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Much of Luxembourg’s Nassau royal family members were also in attendance. Princess Stephanié, Hereditary Grand Duchess, repeated a circular wrapped headpiece made from overlapping layers of red banana fibre, trimmed with a multi-looped side bow. Princess Claire wore a classic black bandeau trimmed with faux pearls.

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Countess Diane (wife of Prince Jean), wore a tall slice hat of black crin with crown covered in curling pink and black feathers. Jean’s daughter, Princess Marie-Gabrielle, wore a bandeau headpiece covered in varied shades of dusky pink feathers topped with a pink birdcage veil sprinkled with copper sequins.

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Princess Sibilla repeated a wonderful red hat made by Dillon Wallwork. The design features a squared crown covered in the silk crepe, a sidesweeping windowpane straw brim with wide brim edge also in silk crepe, and a wide grey silk hatband with side bow. Also in a British made hat was Princess Beatrice of York in a Julian Garner design described by the milliner as a boater “made out of a fine parasisel straw and is trimmed with hand cut dyed feathers embellished with Preciosa crystals”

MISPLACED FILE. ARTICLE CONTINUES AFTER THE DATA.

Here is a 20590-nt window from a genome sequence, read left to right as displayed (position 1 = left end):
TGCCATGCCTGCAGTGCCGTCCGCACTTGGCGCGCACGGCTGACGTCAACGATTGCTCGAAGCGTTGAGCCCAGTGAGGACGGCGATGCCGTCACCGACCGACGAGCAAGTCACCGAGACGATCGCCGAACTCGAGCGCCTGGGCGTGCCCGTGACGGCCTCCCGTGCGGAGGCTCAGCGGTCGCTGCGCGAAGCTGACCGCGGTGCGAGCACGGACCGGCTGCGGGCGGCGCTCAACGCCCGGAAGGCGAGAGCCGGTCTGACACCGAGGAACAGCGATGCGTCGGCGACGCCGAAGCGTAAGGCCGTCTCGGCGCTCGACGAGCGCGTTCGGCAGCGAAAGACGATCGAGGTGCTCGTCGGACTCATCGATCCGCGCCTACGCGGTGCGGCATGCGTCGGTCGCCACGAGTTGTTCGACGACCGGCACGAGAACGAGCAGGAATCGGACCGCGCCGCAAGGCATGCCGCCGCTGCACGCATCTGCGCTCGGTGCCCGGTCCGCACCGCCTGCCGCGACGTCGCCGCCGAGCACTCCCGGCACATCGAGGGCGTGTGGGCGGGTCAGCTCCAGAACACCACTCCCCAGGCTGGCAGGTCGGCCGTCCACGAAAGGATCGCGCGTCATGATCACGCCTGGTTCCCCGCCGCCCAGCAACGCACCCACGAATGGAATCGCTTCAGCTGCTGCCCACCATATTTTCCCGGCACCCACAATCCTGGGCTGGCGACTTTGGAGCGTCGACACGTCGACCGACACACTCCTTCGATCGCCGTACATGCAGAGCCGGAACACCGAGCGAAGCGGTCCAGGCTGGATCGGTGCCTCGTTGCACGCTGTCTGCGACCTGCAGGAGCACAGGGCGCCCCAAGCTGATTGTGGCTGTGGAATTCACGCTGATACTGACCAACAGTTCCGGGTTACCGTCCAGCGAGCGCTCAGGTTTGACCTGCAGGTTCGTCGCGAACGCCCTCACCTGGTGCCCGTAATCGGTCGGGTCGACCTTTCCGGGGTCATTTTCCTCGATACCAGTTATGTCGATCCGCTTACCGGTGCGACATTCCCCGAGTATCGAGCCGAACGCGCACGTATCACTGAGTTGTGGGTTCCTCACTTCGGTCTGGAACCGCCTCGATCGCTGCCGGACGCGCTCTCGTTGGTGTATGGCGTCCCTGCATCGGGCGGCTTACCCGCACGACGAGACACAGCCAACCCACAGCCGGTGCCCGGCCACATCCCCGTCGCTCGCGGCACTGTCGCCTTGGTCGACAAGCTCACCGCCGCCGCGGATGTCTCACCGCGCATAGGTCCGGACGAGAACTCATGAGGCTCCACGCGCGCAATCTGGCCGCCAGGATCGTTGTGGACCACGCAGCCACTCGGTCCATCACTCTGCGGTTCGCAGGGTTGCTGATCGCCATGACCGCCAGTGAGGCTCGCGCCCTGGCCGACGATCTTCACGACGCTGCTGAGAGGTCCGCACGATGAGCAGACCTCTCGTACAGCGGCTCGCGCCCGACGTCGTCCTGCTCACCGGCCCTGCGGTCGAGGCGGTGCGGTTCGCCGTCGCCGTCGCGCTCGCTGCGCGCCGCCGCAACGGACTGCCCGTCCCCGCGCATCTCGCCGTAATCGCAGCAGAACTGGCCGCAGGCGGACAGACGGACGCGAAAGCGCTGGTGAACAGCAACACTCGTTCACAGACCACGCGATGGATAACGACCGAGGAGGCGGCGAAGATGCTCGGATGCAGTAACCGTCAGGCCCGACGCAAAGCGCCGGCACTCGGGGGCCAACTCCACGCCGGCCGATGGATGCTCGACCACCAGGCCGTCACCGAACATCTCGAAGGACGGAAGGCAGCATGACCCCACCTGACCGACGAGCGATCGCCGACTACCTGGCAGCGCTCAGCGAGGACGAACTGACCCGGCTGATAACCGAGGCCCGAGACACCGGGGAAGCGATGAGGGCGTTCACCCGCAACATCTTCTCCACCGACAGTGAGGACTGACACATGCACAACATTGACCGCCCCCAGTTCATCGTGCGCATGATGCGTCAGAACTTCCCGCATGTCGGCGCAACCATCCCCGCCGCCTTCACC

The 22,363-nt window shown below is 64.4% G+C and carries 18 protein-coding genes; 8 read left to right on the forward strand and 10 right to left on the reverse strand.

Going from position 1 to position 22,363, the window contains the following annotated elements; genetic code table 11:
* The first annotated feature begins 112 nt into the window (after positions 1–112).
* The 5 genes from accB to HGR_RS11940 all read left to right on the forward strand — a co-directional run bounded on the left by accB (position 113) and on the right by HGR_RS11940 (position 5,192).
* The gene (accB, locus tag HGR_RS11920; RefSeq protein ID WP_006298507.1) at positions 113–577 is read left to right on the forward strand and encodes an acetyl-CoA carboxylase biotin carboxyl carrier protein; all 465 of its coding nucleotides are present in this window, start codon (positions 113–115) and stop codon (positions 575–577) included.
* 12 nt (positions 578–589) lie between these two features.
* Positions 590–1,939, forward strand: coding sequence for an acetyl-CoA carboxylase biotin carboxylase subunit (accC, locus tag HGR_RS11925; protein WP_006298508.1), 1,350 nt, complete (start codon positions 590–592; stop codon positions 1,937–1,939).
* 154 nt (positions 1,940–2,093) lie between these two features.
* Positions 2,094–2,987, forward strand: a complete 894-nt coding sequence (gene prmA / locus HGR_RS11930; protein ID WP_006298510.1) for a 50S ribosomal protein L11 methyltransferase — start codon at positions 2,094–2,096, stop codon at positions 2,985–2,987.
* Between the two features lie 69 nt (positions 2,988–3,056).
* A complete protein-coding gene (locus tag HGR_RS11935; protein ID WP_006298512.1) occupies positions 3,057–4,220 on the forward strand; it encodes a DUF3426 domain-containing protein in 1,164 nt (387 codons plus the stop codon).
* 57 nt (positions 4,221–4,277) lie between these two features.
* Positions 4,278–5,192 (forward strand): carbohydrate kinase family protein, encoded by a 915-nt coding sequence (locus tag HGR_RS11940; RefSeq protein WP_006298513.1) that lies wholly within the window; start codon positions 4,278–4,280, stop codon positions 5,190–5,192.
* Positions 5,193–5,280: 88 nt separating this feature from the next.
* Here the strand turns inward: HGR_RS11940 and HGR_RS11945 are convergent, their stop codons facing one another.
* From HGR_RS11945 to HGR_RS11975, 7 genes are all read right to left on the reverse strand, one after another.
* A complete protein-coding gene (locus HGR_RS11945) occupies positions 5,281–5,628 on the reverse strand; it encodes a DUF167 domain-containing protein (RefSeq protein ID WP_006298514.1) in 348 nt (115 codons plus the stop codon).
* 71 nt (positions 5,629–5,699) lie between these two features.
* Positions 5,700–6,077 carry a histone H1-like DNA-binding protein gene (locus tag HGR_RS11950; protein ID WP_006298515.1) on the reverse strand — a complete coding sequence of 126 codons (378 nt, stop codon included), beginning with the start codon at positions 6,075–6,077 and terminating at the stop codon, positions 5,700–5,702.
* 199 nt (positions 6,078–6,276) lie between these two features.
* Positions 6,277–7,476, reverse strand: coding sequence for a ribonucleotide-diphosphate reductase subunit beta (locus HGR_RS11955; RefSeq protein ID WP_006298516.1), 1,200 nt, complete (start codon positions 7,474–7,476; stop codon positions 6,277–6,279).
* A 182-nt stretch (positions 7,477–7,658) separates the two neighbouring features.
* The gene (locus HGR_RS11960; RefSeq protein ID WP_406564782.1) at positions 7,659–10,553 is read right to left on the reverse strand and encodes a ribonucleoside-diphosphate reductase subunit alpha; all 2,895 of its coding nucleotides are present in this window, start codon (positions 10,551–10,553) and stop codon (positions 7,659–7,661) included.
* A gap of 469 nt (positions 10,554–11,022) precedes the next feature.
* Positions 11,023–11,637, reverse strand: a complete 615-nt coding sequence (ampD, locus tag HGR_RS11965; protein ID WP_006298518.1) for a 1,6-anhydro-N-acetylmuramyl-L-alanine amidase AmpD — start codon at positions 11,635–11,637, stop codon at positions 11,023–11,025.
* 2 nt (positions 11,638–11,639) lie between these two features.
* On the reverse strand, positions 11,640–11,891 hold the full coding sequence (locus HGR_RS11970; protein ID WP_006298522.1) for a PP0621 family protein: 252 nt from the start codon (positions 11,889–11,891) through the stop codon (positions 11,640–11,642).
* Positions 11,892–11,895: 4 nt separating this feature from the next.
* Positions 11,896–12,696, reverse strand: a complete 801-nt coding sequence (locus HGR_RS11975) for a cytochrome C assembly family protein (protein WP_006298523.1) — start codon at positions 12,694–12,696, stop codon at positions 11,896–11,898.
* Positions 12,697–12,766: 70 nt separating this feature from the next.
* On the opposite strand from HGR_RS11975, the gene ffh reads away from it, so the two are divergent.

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The Greek royal family was represented by Crown Prince Pavlos, Princess Olympia, Prince Michael and Princess Marina. Princess Olympia wore an angular grey-olive bandeau headpiece while Princess Marina donned a black felt fedora with ribbon hatband and kicky upturned brim on one side.

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The Royal House of Hanover was represented by Prince Christian and Princess Alessandra who wore a dark purple bandeau veiled headpiece. The Olympe design from Spanish brand Mimoki features an overlapping double bandeau wrapped in cotton raffia. The Duchess of Bragança topped her blue silk dress and coat with a navy straw arc headpiece trimmed with feathers.

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Princess Tatiana Radziwill wore a red circle headpiece of silk abaca studded with read beads with flying bow tails at the back. Duchess Sophie of Wurtenberg wore a fascinator of bright pink feathers.

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Princess Maria Pia of Savoy wore a pink and grey floral headpiece set on a circle of gathered net tulle veil.  Princess Edouard De Lobkowicz (née Princess Marie Francoise of Bourbon-Parma) wore wonderful throw-back voluminous pillbox covered in curving mint, grey and peach straw leaves.

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The groom’s maternal aunt, Princess Anne Marie of Bourbon Two Sicilies, wore a braided black picture hat with upswept brim on one side, trimmed with a black organdie multi-looped bow and net veil. Her daughter, Dorothée de Bourbon-Siciles, wore a fascinator of neon pink crin, dotted crin and feathers while her daughter-in-law wore a chic black veiled pillbox with bow on the side.